DSF Charitable Foundation
Through a very generous grant from the DSF Charitable Foundation supporting life-science research, the Mellon College of Science is pleased to announce a new internal grant opportunity at Carnegie Mellon. This program will support innovative interdisciplinary life science research involving collaborations across Carnegie Mellon. Four funding levels will be offered throughout the five-year program: Workshop and Professional Development Grants (up to $20,000), Early Career and Individual Investigator Grants (up to $100,000 over one year or $150,000 over two years), Collaborative Grants ($250,000 - $500,000), and a Moonshot Grant ($1,000,000). Proposals should be sent electronically to Curtis Meyer, Associate Dean for Research, by 5:00pm on Friday November 17. Learn more.
The Burroughs Wellcome Fund: Career Awards at the Scientific Interface
The Burroughs Wellcome CASI supports the early career development of researchers who have transitioned or are transitioning from undergraduate and/or graduate work in the physical/mathematical/computational sciences or engineering into postdoctoral work in the biological sciences, and who are dedicated to pursuing a career in academic research. CASI are made in the amount of $500,000 over five years to bridge advanced postdoctoral training and the first three years of faculty service. Candidates must hold a Ph.D. degree in one of the fields of mathematics, physics, chemistry, computer science, statistics, or engineering. Candidates whose Ph.D. is in biochemistry/biophysics/biology/cell biology/etc. may be eligible if significant accomplishment or competence in one of the areas of mathematics, physics, chemistry, computer science, statistics, or engineering can be shown. FAQs.
ProSEED/BrainHub Continuation Funding
Past and current ProSEED/BrainHub awardees are invited to apply for a second round of funding, to support successful ProSEED/BrainHub projects from the initial award period. Applications should consist of a cover letter that includes a summary of progress made in the prior funding period and 1-page document that justifies the requests and outlines the goals of the project for continuation and a budget. Awards will be made up to $75,000. Please send your application to Gerry Balbier.
Sloan Foundation Fellowships
The Sloan Research Fellowships seek to stimulate fundamental research by early-career scientists and scholars of outstanding promise. These two-year fellowships are awarded yearly to 126 researchers in recognition of distinguished performance and a unique potential to make substantial contributions to their field. The 2018 Sloan Research Fellows will receive fellowships in the amount of $65,000. Learn more.
Simons Foundation Fellows—SFARI Explorer Awards
This award program is designed to enhance our existing support of autism research by providing timely resources to enable focused experiments highly relevant to our mission. A deeper understanding of the mechanisms underlying autism spectrum disorders or potential therapeutic approaches will require investigation at multiple levels, including but not limited to studies focused on gene discovery, molecular mechanisms, circuits, anatomy, and cognition and behavior. We will consider proposals at all of these levels.The maximum budget is $70,000, including indirect costs for one (1) year, non-renewable. Learn more.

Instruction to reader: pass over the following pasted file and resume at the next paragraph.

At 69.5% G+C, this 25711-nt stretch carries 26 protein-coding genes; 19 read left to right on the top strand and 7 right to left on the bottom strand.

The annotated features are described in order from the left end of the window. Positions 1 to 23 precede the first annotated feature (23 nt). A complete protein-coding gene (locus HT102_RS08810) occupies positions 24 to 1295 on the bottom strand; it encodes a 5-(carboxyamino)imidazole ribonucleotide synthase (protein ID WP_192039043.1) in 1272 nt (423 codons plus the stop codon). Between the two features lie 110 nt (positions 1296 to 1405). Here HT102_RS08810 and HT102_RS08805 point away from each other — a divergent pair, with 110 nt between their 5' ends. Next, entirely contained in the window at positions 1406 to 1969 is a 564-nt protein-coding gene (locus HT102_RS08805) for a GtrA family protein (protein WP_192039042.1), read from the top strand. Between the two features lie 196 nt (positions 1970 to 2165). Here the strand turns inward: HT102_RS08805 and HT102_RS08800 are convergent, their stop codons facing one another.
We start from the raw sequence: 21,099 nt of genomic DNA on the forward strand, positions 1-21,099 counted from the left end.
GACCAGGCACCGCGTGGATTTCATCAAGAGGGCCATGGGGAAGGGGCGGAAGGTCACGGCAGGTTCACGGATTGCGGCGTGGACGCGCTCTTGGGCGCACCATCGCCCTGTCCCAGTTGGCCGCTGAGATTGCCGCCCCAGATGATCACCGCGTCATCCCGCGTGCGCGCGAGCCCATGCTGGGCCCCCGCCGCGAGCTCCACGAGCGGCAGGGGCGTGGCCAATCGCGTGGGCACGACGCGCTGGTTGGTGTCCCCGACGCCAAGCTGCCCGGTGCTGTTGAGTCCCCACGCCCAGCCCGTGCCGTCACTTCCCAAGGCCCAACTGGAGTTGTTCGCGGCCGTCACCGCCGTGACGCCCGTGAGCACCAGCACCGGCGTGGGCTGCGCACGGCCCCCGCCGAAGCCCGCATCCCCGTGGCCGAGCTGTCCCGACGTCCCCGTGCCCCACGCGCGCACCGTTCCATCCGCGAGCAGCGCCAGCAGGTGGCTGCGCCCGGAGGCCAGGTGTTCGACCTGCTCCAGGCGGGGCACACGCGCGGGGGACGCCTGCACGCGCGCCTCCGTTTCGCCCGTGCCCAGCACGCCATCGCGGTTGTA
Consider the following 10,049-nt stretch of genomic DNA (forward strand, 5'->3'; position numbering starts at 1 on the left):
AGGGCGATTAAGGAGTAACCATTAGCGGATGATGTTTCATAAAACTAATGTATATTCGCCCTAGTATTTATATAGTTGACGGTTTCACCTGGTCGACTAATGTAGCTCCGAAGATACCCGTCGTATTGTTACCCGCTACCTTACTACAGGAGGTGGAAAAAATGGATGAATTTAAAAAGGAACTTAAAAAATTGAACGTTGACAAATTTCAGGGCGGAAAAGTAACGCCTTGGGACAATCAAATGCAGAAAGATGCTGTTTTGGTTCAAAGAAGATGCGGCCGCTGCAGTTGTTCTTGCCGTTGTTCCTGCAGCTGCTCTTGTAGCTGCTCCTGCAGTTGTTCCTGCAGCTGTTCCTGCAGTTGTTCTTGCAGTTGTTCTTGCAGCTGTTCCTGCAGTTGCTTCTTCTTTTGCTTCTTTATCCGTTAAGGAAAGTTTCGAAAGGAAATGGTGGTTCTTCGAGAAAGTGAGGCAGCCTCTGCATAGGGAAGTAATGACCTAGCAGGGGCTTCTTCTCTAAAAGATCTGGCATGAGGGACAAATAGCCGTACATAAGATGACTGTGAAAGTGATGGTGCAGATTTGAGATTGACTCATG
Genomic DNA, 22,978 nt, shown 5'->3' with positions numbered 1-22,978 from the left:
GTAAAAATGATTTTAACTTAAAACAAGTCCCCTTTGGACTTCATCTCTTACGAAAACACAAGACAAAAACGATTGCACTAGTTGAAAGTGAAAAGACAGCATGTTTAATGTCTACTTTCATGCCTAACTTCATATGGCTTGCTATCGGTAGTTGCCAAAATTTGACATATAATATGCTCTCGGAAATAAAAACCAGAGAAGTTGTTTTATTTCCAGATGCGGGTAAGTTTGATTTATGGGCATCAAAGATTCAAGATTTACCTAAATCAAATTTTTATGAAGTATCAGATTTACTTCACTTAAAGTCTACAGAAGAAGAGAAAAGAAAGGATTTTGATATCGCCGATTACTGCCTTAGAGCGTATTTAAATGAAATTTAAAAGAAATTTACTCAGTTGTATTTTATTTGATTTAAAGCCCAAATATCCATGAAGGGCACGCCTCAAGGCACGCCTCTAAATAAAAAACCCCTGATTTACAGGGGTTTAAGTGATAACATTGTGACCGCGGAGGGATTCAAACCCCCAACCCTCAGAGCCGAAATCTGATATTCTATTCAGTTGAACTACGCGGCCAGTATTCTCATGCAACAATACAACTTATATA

Klingenstein-Simons Fellowship Awards in Neurosciences
The Klingenstein-Simons Fellowship Awards in the Neurosciences supports, in the early stages of their careers, young investigators engaged in basic or clinical research that may lead to a better understanding of neurological and psychiatric disorders. The Klingenstein Fund and the Simons Foundation recognize that to accomplish this goal it is necessary to encourage a variety of new approaches. Several areas within the neurosciences are of particular interest: Cellular and molecular neuroscience—Studies of the mechanisms of neuronal excitability and development, and of the genetic basis of behavior. Neural systems—Studies of the integrative function of the nervous system. Clinical research—Studies designed to improve the prevention, diagnosis, treatment and our understanding of the causes of neurological and psychiatric disorders. The award of $225,000 is payable over a three-year period. Learn more.
McKnight Foundation–Technological Innovations in Neuroscience Awards
These awards support scientists working on new and unusual approaches to understanding brain function. The program seeks to advance and enlarge the range of technologies available to the neurosciences. It does not support research based primarily on existing techniques. The Endowment Fund is especially interested in how technology may be used or adapted to monitor, manipulate, analyze, or model brain function at any level, from the molecular to the entire organism. Collaborative and cross-disciplinary applications are invited. Established in 1999, the Technological Innovations in Neuroscience Awards provide up to $100,000 per year for two years. Each year, up to three awards are given. Funds may be used toward a variety of research activities but not the recipient's salary. https://neuroscience.mcknight.org/the-awards/technology McGovern Institute’s Scolnick Prize in Neuroscience: 12/15/2017 The Scolnick Prize is awarded annually by the McGovern Institute to recognize outstanding advances in the field of neuroscience. The prize is named in honor of Dr. Edward M. Scolnick, who stepped down as President of Merck Research Laboratories in December 2002 after holding Merck's top research post for 17 years. Dr Scolnick is now at the Broad Institute, where he established the Stanley Center for Psychiatric Research. He also serves as a member of the McGovern Institute’s scientific advisory board. The prize, which is endowed through a gift from Merck to the McGovern Institute, consists of a $150,000 award, plus an inscribed gift. Learn more.